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IMF Recommends Tax and Spend to Help US Economy

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Filed: Timeline

IMF backs more stimulus to help slow US recovery

The International Monetary Fund on Friday said more stimulus spending might be needed to aid a slow US economic recovery, wading into a toughly-fought political debate in Washington.

Warning that the "economic recovery has been slow by historical standards" and that "the outlook remains uncertain," the IMF's directors said more stimulus spending might be needed.

"Further decisive action is needed to achieve stable medium-term growth and limit risks of adverse international spillovers."

President Barack Obama has clashed with Republicans over the need for government to step in to help the ailing economy, making spending one of the toughest fought political battles in the US capital.

Obama's critics accuse the president of putting Americans' futures at risk by ballooning US debt through ineffective stimulus spending.

Obama was set to visit Detroit later Friday to tout a 64-billion-dollar bailout which kept the city's automakers afloat, promoting it as the type of "tough decision" needed to avoid economic depression.

But the IMF -- after earlier arguing strongly for the US to cut its debt levels -- said a bleak economic outlook could make further spending necessary, and could prompt a delay of planned budget cuts.

"Directors saw scope for a smaller up-front fiscal adjustment if downside risks materialize, complemented by measures to bolster medium-term credibility," the IMF said.

The comments comes against a bleaker economic backdrop than when the IMF last reported on the US economy in early July.

A key US government report Friday is expected to show the recovery is losing pace.

Analysts expect gross domestic product to have slowed to 2.5 percent in the period, down from 2.7 percent in the first three months of the year.

"Private demand has been sluggish, while the unemployment rate has receded only modestly from near post-Depression highs," the IMF said.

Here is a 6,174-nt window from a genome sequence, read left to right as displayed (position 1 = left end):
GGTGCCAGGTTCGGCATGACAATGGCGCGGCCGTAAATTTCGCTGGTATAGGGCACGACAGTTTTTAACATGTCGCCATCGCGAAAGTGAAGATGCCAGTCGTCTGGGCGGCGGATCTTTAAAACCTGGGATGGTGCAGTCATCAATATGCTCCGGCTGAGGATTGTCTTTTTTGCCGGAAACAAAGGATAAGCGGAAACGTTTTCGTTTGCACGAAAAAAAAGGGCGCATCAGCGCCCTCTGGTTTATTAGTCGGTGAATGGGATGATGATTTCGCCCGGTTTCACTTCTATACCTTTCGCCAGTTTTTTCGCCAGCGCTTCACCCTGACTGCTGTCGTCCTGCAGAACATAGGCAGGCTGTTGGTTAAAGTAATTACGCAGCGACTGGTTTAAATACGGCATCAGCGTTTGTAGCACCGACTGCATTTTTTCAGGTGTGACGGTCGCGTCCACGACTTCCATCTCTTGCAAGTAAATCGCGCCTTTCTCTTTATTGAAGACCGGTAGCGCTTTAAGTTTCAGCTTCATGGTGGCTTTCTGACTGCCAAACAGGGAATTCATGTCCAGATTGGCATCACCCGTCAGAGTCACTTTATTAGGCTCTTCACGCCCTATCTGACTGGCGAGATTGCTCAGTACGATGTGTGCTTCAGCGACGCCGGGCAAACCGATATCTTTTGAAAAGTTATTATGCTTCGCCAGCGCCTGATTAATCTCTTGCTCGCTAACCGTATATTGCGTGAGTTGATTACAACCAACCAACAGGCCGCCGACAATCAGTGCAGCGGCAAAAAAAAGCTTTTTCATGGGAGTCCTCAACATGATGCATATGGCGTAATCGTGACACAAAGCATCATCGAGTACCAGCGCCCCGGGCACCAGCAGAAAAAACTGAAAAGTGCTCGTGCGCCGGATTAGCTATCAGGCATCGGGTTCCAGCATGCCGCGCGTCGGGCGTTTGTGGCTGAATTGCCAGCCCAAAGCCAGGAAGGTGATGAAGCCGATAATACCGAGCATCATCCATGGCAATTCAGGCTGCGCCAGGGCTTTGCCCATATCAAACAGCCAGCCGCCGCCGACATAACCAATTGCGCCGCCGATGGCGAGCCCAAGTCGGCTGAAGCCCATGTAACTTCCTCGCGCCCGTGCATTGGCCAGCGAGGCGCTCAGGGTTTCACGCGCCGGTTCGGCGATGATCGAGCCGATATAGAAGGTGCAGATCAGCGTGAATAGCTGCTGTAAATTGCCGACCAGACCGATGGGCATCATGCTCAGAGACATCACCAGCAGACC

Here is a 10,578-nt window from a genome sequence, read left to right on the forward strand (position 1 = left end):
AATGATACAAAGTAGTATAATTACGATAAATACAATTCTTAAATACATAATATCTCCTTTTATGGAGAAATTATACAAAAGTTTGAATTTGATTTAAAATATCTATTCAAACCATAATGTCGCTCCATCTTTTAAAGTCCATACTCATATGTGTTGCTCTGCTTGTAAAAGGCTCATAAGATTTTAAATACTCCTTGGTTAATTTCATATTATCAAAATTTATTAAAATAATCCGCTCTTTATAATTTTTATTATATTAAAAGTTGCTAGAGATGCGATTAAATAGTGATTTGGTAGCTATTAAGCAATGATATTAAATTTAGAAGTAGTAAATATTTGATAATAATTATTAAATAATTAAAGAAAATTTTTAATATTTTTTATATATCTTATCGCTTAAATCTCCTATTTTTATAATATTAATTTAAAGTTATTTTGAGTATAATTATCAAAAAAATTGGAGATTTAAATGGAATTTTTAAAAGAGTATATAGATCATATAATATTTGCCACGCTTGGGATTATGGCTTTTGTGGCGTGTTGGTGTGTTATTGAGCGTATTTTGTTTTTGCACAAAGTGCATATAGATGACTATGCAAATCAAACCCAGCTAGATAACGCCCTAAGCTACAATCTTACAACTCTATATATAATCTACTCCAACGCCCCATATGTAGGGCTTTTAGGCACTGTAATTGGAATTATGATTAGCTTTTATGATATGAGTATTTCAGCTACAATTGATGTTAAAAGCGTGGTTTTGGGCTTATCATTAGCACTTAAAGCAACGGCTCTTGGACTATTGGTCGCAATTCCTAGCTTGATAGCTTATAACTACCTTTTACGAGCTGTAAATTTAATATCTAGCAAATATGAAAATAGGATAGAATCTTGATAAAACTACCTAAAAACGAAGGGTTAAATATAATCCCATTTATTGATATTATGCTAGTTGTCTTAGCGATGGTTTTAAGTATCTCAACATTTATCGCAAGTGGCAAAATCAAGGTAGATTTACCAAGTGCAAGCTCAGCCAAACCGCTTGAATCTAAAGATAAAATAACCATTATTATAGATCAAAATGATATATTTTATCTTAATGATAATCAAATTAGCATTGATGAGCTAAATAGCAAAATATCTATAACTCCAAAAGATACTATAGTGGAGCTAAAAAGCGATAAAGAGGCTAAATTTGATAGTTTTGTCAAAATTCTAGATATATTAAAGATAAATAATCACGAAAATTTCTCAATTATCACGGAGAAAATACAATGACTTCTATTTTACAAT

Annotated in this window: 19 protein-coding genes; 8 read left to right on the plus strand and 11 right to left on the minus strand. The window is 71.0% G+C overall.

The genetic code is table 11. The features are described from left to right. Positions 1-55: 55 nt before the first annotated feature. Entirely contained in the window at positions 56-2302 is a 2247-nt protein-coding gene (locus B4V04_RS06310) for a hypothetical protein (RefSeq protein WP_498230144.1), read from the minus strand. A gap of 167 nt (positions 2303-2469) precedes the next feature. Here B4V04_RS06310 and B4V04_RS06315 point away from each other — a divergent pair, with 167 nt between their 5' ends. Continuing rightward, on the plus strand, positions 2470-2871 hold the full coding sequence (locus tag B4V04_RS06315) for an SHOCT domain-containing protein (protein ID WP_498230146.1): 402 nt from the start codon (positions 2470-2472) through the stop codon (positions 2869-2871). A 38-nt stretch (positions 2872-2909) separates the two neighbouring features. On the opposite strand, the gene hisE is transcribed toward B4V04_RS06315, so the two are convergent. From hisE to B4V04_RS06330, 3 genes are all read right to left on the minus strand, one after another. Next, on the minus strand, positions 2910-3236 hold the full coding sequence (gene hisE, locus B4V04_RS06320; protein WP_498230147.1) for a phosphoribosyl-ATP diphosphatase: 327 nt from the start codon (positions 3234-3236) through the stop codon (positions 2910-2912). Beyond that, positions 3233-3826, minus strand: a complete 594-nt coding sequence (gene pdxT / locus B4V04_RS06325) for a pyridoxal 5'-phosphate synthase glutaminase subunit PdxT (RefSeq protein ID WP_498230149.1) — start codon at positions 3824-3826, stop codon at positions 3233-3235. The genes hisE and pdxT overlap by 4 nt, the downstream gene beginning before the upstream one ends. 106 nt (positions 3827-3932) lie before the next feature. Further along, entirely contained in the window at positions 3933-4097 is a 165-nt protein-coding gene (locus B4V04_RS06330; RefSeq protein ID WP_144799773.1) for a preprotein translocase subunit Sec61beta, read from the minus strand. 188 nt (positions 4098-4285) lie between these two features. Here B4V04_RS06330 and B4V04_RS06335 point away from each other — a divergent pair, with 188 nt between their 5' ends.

The IMF's top brass said the recovery was "still dependent on policy support" as economic "risks are elevated and tilted to the downside."

"Directors saw near-term trade-offs between supporting recovery and addressing long-term legacies," a statement said.

The IMF also argued that the Federal Reserves ultra-low interest rates could be sustained for longer given the low risk of inflation.

In an accompanying report, IMF staff said there was scope for "carefully targeted measures" to boost job creation.

Nearly one in ten American workers is currently without a job, and the ranks of the long-term unemployed are swelling monthly.

"The unemployment rate is higher than in any postwar period save a brief point in the 1980s, while unemployment duration, the percent of long-term unemployed, and the number of involuntary part-time workers are all at record highs," the IMF said.

The fund said unemployment would likely remain over nine percent in 2011, but that Obama's policies had had an impact.

"Overall, stimulus added over one percent to growth in 2009, with a smaller effect expected in 2010," the report said.

"Thanks to a massive policy response to the worst financial crisis since the Great Depression, the US economy is recovering, but further decisive policy action will be needed to address the policy challenges stemming from the crisis."


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